Overall clinical severity was assessed using the previously developed Clinical and HRCT Examinations Composite Score.20 The total clinical and HRCT score ranges from 0 to 100 points (100 being the most severe disease) depending on variables including the Level of Dyspnoea Scale, HRCT and pulmonary function test results (table 1).
Pathological review of the specimens
Pulmonary specimens were reviewed by three pathologists blinded to their clinical features. Each specimen was assigned a histological diagnosis according to the criteria outlined in the American Thoracic Society/European Respiratory Society multidisciplinary consensus classification of the IIPs.19 DAD was characterised by involvement and a uniform temporal appearance caused by alveolar collapse, obliterative fibrosis, neosepta formation and moderately organising fibrosis.19 NSIP was characterised by temporally homogenous septal inflammatory thickening and minimal organising fibrosis.19 UIP was defined by alternating areas of normal parenchyma, alveolar collapse, honeycombing and severe organising fibrosis, defined as sites of active remodelling overlying fibrous airspace walls and thus showing temporal heterogeneity, or overlying normal rigid pulmonary structures (eg, interlobular septa) in the form of fibroblast foci and granulation tissue.19 Table 1 shows the demographic data and radiological characteristics.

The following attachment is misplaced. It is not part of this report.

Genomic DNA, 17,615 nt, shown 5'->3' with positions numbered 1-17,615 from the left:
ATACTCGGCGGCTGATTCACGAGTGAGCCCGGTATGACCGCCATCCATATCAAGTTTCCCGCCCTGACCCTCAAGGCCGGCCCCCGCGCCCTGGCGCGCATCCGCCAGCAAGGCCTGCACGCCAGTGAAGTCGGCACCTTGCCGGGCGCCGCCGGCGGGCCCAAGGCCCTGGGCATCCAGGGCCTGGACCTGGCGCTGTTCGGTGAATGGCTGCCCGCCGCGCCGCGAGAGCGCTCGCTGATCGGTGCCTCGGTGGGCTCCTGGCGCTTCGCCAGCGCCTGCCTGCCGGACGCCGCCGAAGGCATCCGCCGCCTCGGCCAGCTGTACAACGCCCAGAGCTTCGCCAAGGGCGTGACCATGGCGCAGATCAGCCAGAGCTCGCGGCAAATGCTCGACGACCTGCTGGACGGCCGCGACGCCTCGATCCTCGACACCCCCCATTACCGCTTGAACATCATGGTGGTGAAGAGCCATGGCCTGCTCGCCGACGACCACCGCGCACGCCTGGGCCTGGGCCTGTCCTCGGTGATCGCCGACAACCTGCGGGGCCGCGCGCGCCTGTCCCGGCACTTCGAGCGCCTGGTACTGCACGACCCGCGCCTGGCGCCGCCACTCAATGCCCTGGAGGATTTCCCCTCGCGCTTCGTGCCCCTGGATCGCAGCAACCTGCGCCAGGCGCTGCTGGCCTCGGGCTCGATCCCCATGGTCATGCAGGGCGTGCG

As a control, normal lung tissues from non-pneumonia and non-emphysematous areas were obtained from five individuals (mean (SD) age 60 (3.6) years) who had died from violent causes. None of these controls met any of the histological criteria for IIP.
Parenchymal remodelling definition
Parenchymal remodelling in UIP was evaluated by semiquantitative analysis for alternating areas of (1) minimal fibrosis (fig 1), defined as alveolar collapse with relatively unaffected lung tissue or with mild interstitial thickening by fibrosis; (2) moderate fibrosis (fig 1), defined by intermediate organising fibrosis of the wall with fibroblast foci; and (3) severe fibrosis (fig 1), defined as severe organising fibrosis of the wall with honeycombing and foci of actively proliferating fibroblasts and myofibroblasts.12
Vascular remodelling definition
To study the possibility of an important vascular contribution to the fibrosis, we distinguished between vessels within the different areas of fibrosis and compared vessels from severely fibrotic areas with those in less fibrotic areas. In particular, vascular changes in relatively spared areas of patients with severe fibrosis were compared with similar areas in patients with less severe fibrosis to make a distinction between adventitia and surrounding parenchyma in patients with increasing fibrosis.